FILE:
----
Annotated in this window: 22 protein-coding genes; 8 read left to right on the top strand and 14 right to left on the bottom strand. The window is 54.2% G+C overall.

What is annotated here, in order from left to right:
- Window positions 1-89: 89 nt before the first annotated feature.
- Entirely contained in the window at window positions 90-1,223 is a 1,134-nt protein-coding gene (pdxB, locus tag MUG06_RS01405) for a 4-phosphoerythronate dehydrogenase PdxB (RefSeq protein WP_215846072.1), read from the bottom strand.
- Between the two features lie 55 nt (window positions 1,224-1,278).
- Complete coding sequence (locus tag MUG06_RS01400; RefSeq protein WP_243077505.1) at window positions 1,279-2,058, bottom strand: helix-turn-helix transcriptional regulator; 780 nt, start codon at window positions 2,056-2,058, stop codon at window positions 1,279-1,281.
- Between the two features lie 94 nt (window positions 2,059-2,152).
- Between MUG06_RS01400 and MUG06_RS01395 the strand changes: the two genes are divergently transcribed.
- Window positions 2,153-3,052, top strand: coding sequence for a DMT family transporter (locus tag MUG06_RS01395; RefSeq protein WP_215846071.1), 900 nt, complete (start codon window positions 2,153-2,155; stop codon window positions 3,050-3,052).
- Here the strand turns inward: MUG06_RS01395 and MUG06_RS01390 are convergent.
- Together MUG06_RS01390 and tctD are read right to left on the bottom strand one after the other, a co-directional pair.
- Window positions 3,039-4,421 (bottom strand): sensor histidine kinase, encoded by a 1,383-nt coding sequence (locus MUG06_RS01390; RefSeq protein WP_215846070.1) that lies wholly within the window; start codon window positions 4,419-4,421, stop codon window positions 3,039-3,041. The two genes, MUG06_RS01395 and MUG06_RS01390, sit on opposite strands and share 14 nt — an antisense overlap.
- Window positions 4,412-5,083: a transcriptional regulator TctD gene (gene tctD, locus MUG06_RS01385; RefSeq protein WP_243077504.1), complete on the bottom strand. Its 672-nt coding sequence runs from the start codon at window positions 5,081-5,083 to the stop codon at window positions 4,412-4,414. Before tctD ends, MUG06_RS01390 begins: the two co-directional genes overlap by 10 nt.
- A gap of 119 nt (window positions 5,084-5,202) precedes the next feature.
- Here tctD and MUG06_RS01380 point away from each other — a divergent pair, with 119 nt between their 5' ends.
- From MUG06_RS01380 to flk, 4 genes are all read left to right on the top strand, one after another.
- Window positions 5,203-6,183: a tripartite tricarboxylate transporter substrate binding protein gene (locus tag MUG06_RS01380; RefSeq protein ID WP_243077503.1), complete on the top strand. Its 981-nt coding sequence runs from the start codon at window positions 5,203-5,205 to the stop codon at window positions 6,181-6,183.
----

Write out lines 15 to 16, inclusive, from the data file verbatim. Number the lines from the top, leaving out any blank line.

- Here tctD and MUG06_RS01380 point away from each other — a divergent pair, with 119 nt between their 5' ends.
- From MUG06_RS01380 to flk, 4 genes are all read left to right on the top strand, one after another.